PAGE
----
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Re: Conceptual, Logical, and Physical views of data

From: Marshall Spight <marshall.spight_at_gmail.com>
Date: 10 Sep 2005 22:48:36 -0700
Message-ID: <1126417716.497778.212270@f14g2000cwb.googlegroups.com>


dawn wrote:
> Marshall Spight wrote:
>
> > The single most telling distinction between an address
>
> do you mean "pointer" here?

Yes. But, ACK! I made a terrible, meaning-reversing typo in that paragraph. Let me put it right:

> The single most telling distinction between an address/pointer
> and a foreign key is this: in a system with ***pointers***,
> you have to have a special operator that given an address
> returns its referent, and an inverse special operator that
> given a referent returns its address. With content-based
> addressing, there simply is no such operator; the comparable
> functionality is available already just from being able to
> address data via its content.

> Does this include all key-value approaches?

I'm hesitant to answer. Since you asked that question in an earlier thread, it's made me think about the canonical key-value case, a la java.util.Map. And it's kind of a weird case: on the one hand, it's sorta content-addressing, in that you can address a value pair according to the content of the key. On the other hand, it's not *generally* content addressable; the get() operator is a lot like the pointer-dereference; and the values and keys support quite different operations. So I'm on the fence right now.

> > Also: the pointer is *external* to the data referred to,
> > whereas the foreign key is integral to the data.
>
> OK. So, we could talk about a web page as a (URL, HTML) pair and the
> HTML might include a foreign key value for another (URL, HTML) pair.
> This would be compared to a model where you have (WEBRESOURCE) and
> WEBRESOURCE=(U,H,A,B,C) where U is a candidate key and B is a foreign
> key to WEBRESOURCE.
>
> Am I close?
>
> > Have you ever programmed in C or C++? (Non-rhetorical question.)
>
> Not that I would admit.

Mr. Kennedy, you haven't missed a thing. (Well, maybe templates.) But for the purposes of the discussion, that's unfortunate, because the reference/dereference operators are excruciatingly obvious in those languages.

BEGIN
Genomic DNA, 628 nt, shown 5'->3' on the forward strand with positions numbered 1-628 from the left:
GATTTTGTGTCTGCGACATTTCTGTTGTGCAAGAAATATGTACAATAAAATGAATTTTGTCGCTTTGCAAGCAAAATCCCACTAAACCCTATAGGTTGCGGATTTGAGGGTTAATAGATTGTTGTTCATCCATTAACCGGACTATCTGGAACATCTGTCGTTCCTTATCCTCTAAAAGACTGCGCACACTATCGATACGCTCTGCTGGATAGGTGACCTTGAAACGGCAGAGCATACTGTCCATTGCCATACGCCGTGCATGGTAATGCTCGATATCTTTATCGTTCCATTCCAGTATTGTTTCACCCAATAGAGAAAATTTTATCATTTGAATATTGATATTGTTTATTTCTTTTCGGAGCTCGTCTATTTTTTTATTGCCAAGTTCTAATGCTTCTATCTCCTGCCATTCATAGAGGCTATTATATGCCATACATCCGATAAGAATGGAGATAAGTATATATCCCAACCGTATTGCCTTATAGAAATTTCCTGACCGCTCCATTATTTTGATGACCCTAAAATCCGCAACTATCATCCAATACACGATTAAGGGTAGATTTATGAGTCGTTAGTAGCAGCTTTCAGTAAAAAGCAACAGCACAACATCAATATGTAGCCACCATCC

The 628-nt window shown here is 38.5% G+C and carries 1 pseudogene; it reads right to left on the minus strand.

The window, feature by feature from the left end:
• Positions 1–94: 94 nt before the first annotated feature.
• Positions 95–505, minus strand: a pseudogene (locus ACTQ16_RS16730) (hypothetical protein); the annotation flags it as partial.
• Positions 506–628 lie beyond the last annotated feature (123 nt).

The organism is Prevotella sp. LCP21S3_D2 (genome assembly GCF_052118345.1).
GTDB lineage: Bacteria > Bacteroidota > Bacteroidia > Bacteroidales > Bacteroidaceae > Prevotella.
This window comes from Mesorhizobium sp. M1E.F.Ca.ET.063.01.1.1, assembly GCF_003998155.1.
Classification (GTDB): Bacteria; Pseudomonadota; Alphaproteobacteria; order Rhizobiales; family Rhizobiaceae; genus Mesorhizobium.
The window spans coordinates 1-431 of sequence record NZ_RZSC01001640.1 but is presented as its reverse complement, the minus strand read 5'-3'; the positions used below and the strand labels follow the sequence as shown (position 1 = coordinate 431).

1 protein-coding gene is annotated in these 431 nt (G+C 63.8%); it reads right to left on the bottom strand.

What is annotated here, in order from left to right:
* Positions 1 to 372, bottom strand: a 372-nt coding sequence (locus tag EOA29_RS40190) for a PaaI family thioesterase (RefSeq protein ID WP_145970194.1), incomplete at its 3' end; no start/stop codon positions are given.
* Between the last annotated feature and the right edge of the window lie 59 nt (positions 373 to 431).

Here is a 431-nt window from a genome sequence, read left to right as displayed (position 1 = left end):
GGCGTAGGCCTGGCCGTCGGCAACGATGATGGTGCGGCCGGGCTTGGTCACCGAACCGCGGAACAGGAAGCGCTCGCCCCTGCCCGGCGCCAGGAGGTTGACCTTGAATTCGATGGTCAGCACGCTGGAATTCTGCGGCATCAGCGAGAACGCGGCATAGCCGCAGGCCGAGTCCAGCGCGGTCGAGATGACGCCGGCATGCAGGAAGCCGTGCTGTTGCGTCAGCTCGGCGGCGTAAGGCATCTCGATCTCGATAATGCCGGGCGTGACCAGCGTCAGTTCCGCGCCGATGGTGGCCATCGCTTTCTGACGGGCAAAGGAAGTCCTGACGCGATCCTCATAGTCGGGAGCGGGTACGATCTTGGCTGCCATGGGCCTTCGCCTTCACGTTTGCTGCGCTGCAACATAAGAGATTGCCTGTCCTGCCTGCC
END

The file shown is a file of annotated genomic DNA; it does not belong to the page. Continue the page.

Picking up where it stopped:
> > You know the * and & operators? That's them.
>
> I know the latter if it is the "bitwise and" but not the *.

'&' also means bitwise and, but that's not the one I mean. In C, if you have a pointer value, you put * in front of it to get the thing it points to. If you have a thing, you put & in front of it to get its pointer. Note that these operators aren't good for anything else. (Please ignore the overloading issue; I don't mean to say those *characters* don't have multiple meanings.)

> > (In Java, the situation is obscured by the fact that both operators
> > are made implicit; there's no syntax for them. In Java, when
> > you mention a pointer, the only thing you could mean is its
> > referent, so the dereference operator is automatic.
>
> OK, this is where I'm missing something. I need to understand
> "dereference operator" for one thing. Usually if someone says
> "pointer" in Java, after the booing stops, they likely mean "reference"
> to an object, right?

Yes, exactly. A Java reference is a pointer. A nicer, cleaner, *safer* pointer than the C pointer, but a pointer nonetheless. In Java, can't do *anything* with a pointer *except* dereference it (unlike C) so they make the dereferencing implicit. There's so special character you type. Every time you see an appearance of a reference in Java, it's automagically dereferenced. Likewise, the only way you cat get a pointer is when you construct an object, so the "new" machinery in Java implicitly applies the reference operator. This extensive implicitness, while quite a nice usability feature, dramatically obscures the pointers-nature of Java references.

> good to know you have a social life.

We spent the evening with two other adults. We talked about sailing, art, and their upcoming vacation. No one asked me to play Pokemon all evening.

> Clijsters just won the US Open,

Uh, is that tennis? Golf? "Clijsters" to me has the ring of an adopted stray cat's name.

> so I'm going back to grading.

What's the subject these days?

Marshall Received on Sun Sep 11 2005 - 00:48:36 CDT

Original text of this message

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